Nouakchott was the closest port to the offshore location, but it had only one jetty, built directly into the Atlantic Ocean, and this was not well protected. “To effect equipment transfers between two vessels, you cannot allow much movement of the ships,” Peterse explains. Operations therefore were shifted partly to Maoudibouh, a day’s steering to the north. “Facilities there were even less developed, but they were in sheltered water, so there was no influence of swell. We could undertake all preparations for our vessels there.”

Reel storage on the vessels was a lesser issue. “We employed load spreading and standard lashing systems in the usual way. For our part of the project, there was not much direct involvement with Woodside, apart from meetings with inspectors during discussions on safety and quality assurance. Luckily, there were no unusual incidents, and no personal injuries whatsoever.”

Once the equipment had been discharged, the BigLift ships brought all 28 empty reels and the pipelay equipment back to Newcastle and Le Trait. “Reels are on daily hire, and with subsea activity currently so high, clients are keen to have them back as soon as possible.”

Far East focus

Recently, BigLift undertook another long-haul operation to take 12 reels from northern Europe to New Zealand, for Shell Todd’s Pohokura project. For this assignment, the vesselTransporter sailed west via the Panama Canal, a 35-day transit. Seafastenings were designed to withstand bad weather along the route. The main weather event was snow on arrival in New Zealand, where the reels were discharged onto the Rockwater 2.

Sevan Marine’s SSP300Piranema FPSO was discharged in Rotterdam on May 25, 2006, after being transported onboard COSCOL’s semisubmersible heavy lift ship Kang Sheng Kou from China. According to NMA Maritime, the unique design of Sevan’s SSP300 allowed for the first ever dry transport of an FPSO, resulting in a quicker transit than would be possible with a wet tow. Meanwhile, COSCOL and Sevan Marine have finalized contracts for the transportation of two additional SSP300 FPSOs in 2007.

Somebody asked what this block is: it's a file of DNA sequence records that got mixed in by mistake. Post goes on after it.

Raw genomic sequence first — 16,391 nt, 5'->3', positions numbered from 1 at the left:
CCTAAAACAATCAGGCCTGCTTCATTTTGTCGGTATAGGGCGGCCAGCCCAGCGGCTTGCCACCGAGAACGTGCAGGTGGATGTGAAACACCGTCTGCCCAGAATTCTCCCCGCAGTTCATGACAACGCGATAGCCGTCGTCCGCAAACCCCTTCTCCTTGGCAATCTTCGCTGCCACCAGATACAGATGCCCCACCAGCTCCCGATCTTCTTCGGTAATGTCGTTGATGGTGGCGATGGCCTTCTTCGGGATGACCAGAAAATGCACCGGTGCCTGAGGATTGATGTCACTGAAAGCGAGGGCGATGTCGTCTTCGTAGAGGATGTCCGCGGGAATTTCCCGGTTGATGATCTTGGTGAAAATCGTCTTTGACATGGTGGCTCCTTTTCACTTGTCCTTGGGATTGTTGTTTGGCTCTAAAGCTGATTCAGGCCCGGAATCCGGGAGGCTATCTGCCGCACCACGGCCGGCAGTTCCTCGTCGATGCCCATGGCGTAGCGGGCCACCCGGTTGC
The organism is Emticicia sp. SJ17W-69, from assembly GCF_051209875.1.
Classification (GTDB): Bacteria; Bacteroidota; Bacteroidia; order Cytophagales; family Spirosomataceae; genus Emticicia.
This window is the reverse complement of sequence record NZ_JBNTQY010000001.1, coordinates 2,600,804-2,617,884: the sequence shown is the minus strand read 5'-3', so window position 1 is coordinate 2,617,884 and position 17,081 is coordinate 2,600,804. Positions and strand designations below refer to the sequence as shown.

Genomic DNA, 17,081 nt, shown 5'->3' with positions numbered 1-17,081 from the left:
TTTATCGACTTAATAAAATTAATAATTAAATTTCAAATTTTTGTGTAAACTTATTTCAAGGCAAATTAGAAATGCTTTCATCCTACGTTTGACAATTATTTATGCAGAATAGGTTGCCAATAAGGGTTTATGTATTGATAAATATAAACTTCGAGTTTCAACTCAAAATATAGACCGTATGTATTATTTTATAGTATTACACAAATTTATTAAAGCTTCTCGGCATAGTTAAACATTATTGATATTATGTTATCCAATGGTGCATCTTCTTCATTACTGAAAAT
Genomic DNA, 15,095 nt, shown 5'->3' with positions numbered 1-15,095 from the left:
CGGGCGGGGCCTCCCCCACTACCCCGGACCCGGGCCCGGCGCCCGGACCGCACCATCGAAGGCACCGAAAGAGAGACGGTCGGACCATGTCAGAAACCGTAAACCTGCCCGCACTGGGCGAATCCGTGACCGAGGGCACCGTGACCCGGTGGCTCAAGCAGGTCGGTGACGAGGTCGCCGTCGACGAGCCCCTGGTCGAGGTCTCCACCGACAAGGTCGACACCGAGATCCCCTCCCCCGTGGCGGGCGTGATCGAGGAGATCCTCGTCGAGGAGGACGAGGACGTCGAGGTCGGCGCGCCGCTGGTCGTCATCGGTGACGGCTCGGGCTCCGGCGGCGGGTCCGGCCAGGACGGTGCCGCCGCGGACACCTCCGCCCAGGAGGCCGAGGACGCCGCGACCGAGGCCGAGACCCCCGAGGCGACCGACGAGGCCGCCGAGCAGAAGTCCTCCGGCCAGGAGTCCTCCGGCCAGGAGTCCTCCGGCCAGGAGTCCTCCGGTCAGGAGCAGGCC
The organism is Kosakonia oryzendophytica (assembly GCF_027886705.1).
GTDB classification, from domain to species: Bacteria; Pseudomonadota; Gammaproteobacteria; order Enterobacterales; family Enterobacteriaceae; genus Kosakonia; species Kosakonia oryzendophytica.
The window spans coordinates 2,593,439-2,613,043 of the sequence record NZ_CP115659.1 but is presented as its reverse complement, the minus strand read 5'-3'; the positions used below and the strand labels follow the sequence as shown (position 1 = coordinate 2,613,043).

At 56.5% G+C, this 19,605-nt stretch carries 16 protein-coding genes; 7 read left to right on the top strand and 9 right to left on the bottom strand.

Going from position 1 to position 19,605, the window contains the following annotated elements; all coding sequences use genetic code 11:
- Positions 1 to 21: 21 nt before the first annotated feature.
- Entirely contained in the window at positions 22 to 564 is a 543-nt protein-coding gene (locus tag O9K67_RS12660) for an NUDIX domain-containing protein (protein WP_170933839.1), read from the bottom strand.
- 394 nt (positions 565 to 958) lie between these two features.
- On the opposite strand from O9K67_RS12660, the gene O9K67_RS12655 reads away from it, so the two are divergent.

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Elsewhere, BigLift vessels have undertaken the first of two shipments of around 30 reels from NKT in Denmark to an ONGC field in India. Another vessel is about to load for a delivery to Murphy’s Kikeh development off Malaysia. Next year, Technip has booked two of the company’s Happy R fleet for Chevron Nigeria’s Agbami project.

“Overall, bidding for offshore transportation is extremely busy,” says Peterse. “For us, two or three big offshore jobs are feasible per year, depending on how many vessels are needed and how long they have to be in port. One thing we realize is that we need to invest in more cabins on our vessels to accommodate our clients’ surveyors, supervisors, and inspectors. The offshore industry is far more demanding in that respect, even than customers with shipments of nuclear reactors.”